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Chalcedony is an umbrella term for a specific variety of quartz which comes in an assortment of sizes and colors. As a general rule, chalcedony is translucent to semi-transparent, and often has a milky or obscured color. It takes well to polish, and some varieties of chalcedony seem to glow from within after prolonged polishing. The stone is typically classified by color, as chemically all chalcedony is identical. Popular examples of chalcedony including carnelian, agate, bloodstone, flint, and jasper, among many other stones.

The structure of chalcedony is classified as microcrystalline, meaning that the structure of the rock is so fine that it is not readily visible to the naked eye. This makes the stone relatively durable and easy to work with as well as having the advantage of being far less prone to fracturing that other forms of quartz or minerals with larger crystal structures.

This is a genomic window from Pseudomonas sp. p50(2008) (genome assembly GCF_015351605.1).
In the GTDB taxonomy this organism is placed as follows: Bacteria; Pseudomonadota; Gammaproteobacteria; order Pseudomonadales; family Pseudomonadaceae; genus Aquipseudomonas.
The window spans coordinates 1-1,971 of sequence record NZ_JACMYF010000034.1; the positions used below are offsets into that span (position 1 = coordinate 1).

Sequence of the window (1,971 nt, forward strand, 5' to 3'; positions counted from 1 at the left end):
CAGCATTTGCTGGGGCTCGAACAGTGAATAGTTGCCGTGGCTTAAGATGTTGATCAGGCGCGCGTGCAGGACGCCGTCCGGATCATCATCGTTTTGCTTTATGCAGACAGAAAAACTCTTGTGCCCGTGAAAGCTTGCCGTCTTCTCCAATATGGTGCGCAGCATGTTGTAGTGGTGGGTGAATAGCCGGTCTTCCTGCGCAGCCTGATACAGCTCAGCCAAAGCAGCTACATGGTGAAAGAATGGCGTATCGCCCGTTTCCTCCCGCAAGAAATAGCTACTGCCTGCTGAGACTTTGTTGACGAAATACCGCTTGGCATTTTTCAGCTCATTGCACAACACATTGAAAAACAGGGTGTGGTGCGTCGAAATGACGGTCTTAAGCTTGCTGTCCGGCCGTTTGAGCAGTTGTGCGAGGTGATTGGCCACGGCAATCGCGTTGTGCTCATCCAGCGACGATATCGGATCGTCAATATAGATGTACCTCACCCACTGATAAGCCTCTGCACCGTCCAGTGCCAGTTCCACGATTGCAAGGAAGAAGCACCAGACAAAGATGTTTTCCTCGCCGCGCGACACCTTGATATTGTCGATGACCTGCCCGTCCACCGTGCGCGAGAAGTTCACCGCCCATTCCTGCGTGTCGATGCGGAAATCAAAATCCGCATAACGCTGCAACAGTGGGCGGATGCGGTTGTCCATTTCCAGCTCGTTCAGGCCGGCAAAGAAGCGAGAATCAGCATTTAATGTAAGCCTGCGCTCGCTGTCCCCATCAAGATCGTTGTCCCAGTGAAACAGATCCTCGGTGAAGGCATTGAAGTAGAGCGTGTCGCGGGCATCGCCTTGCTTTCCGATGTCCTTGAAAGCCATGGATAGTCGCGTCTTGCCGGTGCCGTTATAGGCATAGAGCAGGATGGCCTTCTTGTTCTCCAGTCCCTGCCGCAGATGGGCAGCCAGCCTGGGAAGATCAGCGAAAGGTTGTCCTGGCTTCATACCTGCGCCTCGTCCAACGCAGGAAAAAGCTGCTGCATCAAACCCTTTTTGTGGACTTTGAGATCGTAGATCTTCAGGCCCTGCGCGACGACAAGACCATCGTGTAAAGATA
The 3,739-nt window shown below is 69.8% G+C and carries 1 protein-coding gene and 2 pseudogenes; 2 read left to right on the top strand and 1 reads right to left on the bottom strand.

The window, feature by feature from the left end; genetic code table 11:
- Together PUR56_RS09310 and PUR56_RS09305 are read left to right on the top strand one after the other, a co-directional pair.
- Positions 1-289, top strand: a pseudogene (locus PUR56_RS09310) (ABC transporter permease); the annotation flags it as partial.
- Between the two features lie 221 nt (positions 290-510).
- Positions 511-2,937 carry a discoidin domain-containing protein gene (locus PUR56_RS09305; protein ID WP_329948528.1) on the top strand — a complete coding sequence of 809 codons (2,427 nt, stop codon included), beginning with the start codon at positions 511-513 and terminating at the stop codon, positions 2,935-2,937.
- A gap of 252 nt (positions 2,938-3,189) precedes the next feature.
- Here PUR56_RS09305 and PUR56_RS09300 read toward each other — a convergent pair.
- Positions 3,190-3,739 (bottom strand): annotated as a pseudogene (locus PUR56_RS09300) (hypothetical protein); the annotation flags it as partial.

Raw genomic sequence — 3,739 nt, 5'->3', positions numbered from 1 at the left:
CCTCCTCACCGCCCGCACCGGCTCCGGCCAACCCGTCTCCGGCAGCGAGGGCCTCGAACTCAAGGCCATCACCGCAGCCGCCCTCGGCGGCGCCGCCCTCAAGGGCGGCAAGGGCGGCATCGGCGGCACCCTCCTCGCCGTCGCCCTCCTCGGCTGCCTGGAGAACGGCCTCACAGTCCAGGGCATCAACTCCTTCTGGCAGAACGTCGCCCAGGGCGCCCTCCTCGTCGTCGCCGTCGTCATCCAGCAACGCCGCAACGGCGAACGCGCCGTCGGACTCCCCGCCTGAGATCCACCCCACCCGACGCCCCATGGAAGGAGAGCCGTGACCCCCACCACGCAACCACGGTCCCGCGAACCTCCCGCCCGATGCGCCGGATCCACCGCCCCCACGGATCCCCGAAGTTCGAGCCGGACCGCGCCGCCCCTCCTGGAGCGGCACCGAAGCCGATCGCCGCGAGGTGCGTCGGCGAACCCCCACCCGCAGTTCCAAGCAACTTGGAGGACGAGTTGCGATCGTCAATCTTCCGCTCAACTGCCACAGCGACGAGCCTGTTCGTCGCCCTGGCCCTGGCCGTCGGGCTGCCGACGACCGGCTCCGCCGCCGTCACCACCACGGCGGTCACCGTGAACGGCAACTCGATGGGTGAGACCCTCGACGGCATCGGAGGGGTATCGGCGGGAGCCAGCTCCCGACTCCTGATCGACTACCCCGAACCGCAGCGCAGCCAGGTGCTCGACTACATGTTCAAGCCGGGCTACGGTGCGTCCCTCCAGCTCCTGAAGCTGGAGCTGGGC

Chalcedony typically forms over a long period of time.  The colors are caused by trace amounts of other impurities in the silicon dioxide. Pure chalcedony without any trace minerals, often called milky quartz, is also found in some regions. Some types of chalcedony are more rare or sought after than other, causing costs to vary widely depending on the variety and the current market.

Examples of chalcedony can be found all over the world, although some regions are better known than others for the production of high quality chalcedony. The stone has been used for centuries in decorative art and jewellery, and often appears in the form of carved cameos, beads, or simple stone settings on rings, necklaces, and bracelets. Many societies associated particular traits with certain varieties of chalcedony, and many religious icons and symbols such as crosses, worry beads, and ornaments are made in chalcedony.

Chalcedony is said to symbolise calmness and composure, and for the Tibetans is a stone of purity, concentration and internalisation of the essential. The name is said to have come from the city where it was discovered: Chalcedon on the Bosphorus. It was quite a popular decorative stone in antiquity, when it was carved with motifs of the air and water deities and water sprites. This was done as the stone is associated with the weather and helps deal with disorders caused by it.